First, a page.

North Korean leader
Speaking at an emergency meeting of his Central Military Commission, Kim ordered soldiers to be "fully battle ready" and placed the border region in a "semi-state of war" beginning at 5 p.m. Friday, according to the state-run Korean Central News Agency.
For the Record
Aug. 21, 9:03 a.m.: An earlier version of this article incorrectly quoted the Korean Central News Agency report as saying Kim had ordered soldiers to enter a "fully armed state of war" beginning at 5 p.m. Friday. He ordered soldiers to be "fully battle ready" and placed the area in a "semi-state of war."
The North and South have been technically at war since the Korean War in the 1950s, which ended in an armistice, not a formal peace deal.
Pyongyang is notorious for issuing bellicose statements at times of diplomatic strife. On Aug. 14, after South Korean activists sent propaganda leaflet-bearing balloons across the border, North Korea threatened to turn Seoul into a "sea of fire."
On Thursday, North Korea fired a projectile at a South Korean loudspeaker that was broadcasting anti-Pyongyang messages over the border, a no-man's land that has divided the two countries since 1953.
South Korea retaliated by firing dozens of 155-millimeter artillery shells at the source of the attack, according to a statement from the South Korean Defense Ministry. Neither side has reported injuries or damage.
North Korea warned Seoul on Friday that it would take "military action" if the South did not halt the broadcasts by 5 p.m. Saturday, according to South Korean media.
South Korea has ordered evacuations in villages close to the border. The Associated Press reported that the nation has put its military on top alert and vowed to sternly deal with any North Korean provocations.
In a message sent to the North, the Ministry of National Defense said: "South Korea will strongly retaliate against any kind of North Korean attacks and the North will have to take all the responsibility for such ... actions."
About 100 people gathered in Seoul on Friday to protest North Korea's shelling, according to the Associated Press; in Pyongyang, vans equipped with loudspeakers rolled down the streets broadcasting the news that the country was in a "semi-state of war."
The most recent round of tensions began in mid-August, when Seoul accused North Korean soldiers of sneaking across the border and planting land mines near a military post. The mines detonated, maiming two South Korean soldiers.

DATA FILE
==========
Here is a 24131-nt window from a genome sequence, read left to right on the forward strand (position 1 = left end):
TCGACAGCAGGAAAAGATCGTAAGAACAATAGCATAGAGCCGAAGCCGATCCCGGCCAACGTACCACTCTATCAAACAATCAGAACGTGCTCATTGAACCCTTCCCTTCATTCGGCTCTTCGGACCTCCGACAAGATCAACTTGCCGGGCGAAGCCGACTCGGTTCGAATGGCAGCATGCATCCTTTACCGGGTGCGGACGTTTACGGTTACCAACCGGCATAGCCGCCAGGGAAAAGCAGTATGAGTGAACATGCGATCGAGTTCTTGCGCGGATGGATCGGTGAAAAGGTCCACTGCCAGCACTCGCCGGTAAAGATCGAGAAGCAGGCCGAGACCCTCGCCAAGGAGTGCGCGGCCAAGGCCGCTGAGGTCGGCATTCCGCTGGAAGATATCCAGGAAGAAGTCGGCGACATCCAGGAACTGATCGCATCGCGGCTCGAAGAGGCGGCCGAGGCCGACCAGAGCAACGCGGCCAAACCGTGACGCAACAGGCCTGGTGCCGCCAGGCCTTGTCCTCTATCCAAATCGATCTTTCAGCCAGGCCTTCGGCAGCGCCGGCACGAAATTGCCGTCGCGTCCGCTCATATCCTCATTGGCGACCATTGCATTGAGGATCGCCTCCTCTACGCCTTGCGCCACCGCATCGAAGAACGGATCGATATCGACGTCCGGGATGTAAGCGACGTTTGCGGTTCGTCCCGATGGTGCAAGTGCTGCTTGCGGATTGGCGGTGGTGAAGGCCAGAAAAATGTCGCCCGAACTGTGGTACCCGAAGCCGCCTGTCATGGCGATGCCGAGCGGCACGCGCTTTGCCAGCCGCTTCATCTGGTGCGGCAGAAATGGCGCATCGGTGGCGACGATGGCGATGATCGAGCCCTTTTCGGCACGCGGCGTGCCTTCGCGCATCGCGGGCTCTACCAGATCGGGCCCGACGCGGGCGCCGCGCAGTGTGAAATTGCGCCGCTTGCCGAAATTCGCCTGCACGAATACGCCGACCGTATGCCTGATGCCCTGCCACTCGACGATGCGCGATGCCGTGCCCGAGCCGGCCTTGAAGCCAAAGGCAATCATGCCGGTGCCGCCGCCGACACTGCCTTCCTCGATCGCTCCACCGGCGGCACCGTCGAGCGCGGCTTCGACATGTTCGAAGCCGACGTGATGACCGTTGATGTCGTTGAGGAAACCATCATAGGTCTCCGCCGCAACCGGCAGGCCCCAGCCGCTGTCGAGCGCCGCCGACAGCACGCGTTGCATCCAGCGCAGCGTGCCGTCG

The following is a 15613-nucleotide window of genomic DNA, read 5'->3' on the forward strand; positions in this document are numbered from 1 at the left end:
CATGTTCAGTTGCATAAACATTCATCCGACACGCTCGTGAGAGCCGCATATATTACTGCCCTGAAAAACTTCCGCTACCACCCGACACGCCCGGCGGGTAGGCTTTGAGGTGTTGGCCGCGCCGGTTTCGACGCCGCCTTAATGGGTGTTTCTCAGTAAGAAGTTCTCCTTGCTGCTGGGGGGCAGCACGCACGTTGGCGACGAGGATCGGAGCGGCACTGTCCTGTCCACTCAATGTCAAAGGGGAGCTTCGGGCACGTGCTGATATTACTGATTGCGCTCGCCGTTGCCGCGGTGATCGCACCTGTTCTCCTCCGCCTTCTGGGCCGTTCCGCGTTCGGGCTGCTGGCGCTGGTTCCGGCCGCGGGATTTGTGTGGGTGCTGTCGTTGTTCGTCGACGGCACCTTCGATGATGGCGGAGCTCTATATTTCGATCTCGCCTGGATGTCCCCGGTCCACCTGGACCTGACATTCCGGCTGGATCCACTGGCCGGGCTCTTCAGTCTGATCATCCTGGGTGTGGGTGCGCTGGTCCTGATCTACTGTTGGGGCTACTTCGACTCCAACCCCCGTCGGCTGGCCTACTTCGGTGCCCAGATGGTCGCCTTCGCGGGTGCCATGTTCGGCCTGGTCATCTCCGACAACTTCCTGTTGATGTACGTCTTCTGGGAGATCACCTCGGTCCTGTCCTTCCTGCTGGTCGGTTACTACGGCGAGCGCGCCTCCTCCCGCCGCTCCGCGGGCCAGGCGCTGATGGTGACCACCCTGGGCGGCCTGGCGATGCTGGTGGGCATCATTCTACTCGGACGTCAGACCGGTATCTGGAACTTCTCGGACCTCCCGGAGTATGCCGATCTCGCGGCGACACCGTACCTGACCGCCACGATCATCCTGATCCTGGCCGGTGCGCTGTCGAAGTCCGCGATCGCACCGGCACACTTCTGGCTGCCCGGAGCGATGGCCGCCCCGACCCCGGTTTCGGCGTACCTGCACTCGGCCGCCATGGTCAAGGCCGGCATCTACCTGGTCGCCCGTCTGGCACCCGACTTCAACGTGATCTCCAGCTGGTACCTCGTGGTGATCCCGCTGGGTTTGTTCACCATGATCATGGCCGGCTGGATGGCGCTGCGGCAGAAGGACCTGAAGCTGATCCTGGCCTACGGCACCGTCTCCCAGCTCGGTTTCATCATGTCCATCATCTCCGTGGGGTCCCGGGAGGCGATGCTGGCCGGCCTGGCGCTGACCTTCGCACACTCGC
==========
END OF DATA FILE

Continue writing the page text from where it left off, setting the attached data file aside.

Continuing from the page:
In retaliation, South Korea activated the loudspeakers, arrayed at 11 sites along the zone, for the first time in 11 years. North Korea responded by blaring propaganda from loudspeakers of its own.
Large-scale joint military exercises between the U.S. and South Korea began on Monday and are ongoing, despite strong protests from Pyongyang. North Korean officials have called the annual drills a rehearsal for an invasion.
David Shear, assistant Defense secretary for Asian and Pacific security affairs, said the exercises, which involve 30,000 U.S. and 50,000 South Korean troops, were suspended Thursday but resumed in a matter of hours.
"We call on Pyongyang to refrain from actions and rhetoric that threaten regional peace and stability," Shear told a news conference Friday at the Pentagon. "We are at one with our [South Korean] ally."
The U.S. and South Korea maintain that the military drills, scheduled to run for another week, are meant to ensure readiness for a possible North Korean invasion of South Korea.
Kim's order "is a strange concept because North Korea lives in a sort of perpetual quasi-state of war -- though this could be significant as it's directed at the troops, not the whole country," said John Delury, a professor at Seoul's Yonsei University.
Delury said that if the volley of provocations escalates further, it could resemble a period of heightened tension in 2013, when North Korea cut a military hotline between the two countries and temporarily closed a jointly administered industrial zone.
Pyongyang's ultimatum that South Korea shut off its loudspeakers before Saturday raised the stakes for both sides, he added.
"The ultimatum is unusual. Because it's a game of chicken -- one side or the other has to back down, unless they find some sort of face-saving subterfuge. And it doesn't seem like they're looking for face-saving subterfuge."
Times staff writer W. J. Hennigan in Washington contributed to this report.
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